Ball Aerospace Prepares to Ship WorldView I

July 30, 2007

Ball Aerospace & Technologies Corp. has successfully completed assembly and performance testing of WorldView I, the remote sensing satellite built for DigitalGlobe®. Ball Aerospace, DigitalGlobe and the National Geospatial Intelligence Agency (NGA) have completed their comprehensive pre-shipment review and the satellite is being readied for delivery to California's Vandenberg Air Force Base for a mid-September launch.


Ball Aerospace built the satellite bus and the WorldView 60 camera for WorldView I, the next-generation commercial remote sensing satellite. The satellite will provide unprecedented high resolution imaging capability for DigitalGlobe's customers, including the NGA and other customers around the world. Once launched, WorldView I will be the world's only half-meter commercial imaging satellite and will provide still higher resolution capability than the QuickBird satellite, currently the world's highest resolution commercial Earth imaging satellite in operation.

"Ball Aerospace has worked hand-in-hand with DigitalGlobe since the mid 1990's to supply the QuickBird, WorldView I, and soon WorldView II satellites," said David L. Taylor, president and CEO of Ball Aerospace. "The constellation of commercial spacecraft created by this partnership significantly meets the increased demand for remote sensing imagery."

The Control Moment Gyroscopes mounted on the WorldView I spacecraft will afford the flexibility to capture more imagery than ever before. This high spatial resolution, panchromatic imagery is used for civil government mapping, land-use planning, disaster relief, exploration, defense and intelligence, and visualization and simulation environments.

For WorldView II, Ball Aerospace is building a Ball Commercial Platform 5000 spacecraft bus, and will integrate the remote sensing instrument. WorldView 2 will be ready for launch in late 2008.

Ball Aerospace & Technologies Corp. supports critical missions of important national agencies such as the Department of Defense, NASA, NOAA and other U.S. government and commercial entities. The company develops and manufactures spacecraft, advanced instruments and sensors, components, data exploitation systems and RF solutions for strategic, tactical and scientific applications. Over the past 50 years, Ball Aerospace has been responsible for numerous technological and scientific 'firsts' and acts as a technology innovator for the aerospace market.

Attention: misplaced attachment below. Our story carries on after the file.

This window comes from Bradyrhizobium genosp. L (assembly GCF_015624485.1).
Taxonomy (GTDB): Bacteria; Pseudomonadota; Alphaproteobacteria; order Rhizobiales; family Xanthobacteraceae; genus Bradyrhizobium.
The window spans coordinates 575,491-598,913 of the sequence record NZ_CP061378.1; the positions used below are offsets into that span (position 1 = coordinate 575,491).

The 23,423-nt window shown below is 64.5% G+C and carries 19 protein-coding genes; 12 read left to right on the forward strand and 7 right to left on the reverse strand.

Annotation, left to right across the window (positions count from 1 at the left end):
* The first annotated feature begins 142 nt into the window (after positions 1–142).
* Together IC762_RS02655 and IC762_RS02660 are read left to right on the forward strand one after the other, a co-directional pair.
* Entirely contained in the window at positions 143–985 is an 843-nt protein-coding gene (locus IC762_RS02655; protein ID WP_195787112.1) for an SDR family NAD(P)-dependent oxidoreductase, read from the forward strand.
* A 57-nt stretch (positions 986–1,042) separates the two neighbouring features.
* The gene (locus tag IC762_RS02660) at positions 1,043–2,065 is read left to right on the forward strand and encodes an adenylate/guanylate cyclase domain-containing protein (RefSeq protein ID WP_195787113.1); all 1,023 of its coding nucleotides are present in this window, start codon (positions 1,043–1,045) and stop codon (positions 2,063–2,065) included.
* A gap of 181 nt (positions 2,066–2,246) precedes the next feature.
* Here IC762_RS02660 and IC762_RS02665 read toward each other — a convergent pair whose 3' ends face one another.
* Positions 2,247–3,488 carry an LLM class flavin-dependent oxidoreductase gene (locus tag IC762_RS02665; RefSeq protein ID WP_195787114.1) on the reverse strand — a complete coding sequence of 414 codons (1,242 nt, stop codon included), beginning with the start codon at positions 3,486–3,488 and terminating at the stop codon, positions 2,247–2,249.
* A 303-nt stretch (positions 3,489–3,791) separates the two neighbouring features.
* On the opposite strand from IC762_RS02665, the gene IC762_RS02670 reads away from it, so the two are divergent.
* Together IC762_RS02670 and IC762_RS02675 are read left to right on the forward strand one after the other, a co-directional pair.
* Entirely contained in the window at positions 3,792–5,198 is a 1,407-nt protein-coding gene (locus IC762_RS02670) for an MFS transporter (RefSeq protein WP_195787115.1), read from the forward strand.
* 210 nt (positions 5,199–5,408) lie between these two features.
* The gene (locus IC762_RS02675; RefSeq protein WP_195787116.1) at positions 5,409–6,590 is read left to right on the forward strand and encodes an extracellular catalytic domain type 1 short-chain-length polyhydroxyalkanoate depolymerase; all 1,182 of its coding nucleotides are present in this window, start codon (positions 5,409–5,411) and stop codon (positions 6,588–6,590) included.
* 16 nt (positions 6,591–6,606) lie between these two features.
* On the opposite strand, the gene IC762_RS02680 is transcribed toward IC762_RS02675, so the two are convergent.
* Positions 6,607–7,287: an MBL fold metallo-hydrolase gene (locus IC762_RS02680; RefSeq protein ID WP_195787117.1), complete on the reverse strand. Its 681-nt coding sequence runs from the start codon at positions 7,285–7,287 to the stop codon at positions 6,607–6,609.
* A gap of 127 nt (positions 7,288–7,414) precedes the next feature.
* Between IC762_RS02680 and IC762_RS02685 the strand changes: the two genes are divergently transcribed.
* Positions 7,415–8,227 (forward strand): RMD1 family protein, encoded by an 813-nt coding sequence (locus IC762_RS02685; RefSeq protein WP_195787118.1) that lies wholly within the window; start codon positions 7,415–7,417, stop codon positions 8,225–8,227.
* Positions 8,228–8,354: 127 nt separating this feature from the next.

Ball Corporation is a supplier of high-quality metal and plastic packaging products for beverage, food and household customers, and of aerospace and other technologies and services, primarily for the U.S. government. Ball Corporation and its subsidiaries employ more than 15,500 people worldwide and reported 2006 sales of $6.6 billion.

Forward-Looking Statements

This release contains "forward-looking" statements concerning future events and financial performance. Words such as "expects," "anticipates," "estimates" and similar expressions are intended to identify forward-looking statements. Such statements are subject to risks and uncertainties which could cause actual results to differ materially from those expressed or implied. The company undertakes no obligation to publicly update or revise any forward- looking statements, whether as a result of new information, future events or otherwise. Key risks and uncertainties are summarized in filings with the Securities and Exchange Commission, including Exhibit 99.2 in our Form 10-K, which are available at our Web site and at Factors that might affect our packaging segments include fluctuation in consumer and customer demand and preferences; availability and cost of raw materials, including recent significant increases in resin, steel, aluminum and energy costs, and the ability to pass such increases on to customers; competitive packaging availability, pricing and substitution; changes in climate and weather; crop yields; industry productive capacity and competitive activity; failure to achieve anticipated productivity improvements or production cost reductions, including those associated with our beverage can end project; the German mandatory deposit or other restrictive packaging laws; changes in major customer or supplier contracts or loss of a major customer or supplier; and changes in foreign exchange rates, tax rates and activities of foreign subsidiaries. Factors that might affect our aerospace segment include: funding, authorization, availability and returns of government and commercial contracts; and delays, extensions and technical uncertainties affecting segment contracts. Factors that might affect the company as a whole include those listed plus: accounting changes; successful or unsuccessful acquisitions, joint ventures or divestitures; integration of recently acquired businesses; regulatory action or laws including tax, environmental and workplace safety; governmental investigations; technological developments and innovations; goodwill impairment; antitrust, patent and other litigation; strikes; labor cost changes; rates of return projected and earned on assets of the company's defined benefit retirement plans; pension changes; reduced cash flow; interest rates affecting our debt; and changes to unaudited results due to statutory audits or other effects.

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SOURCE: Ball Aerospace & Technologies Corp.

CONTACT: Roz Brown of Ball Aerospace & Technologies Corp.,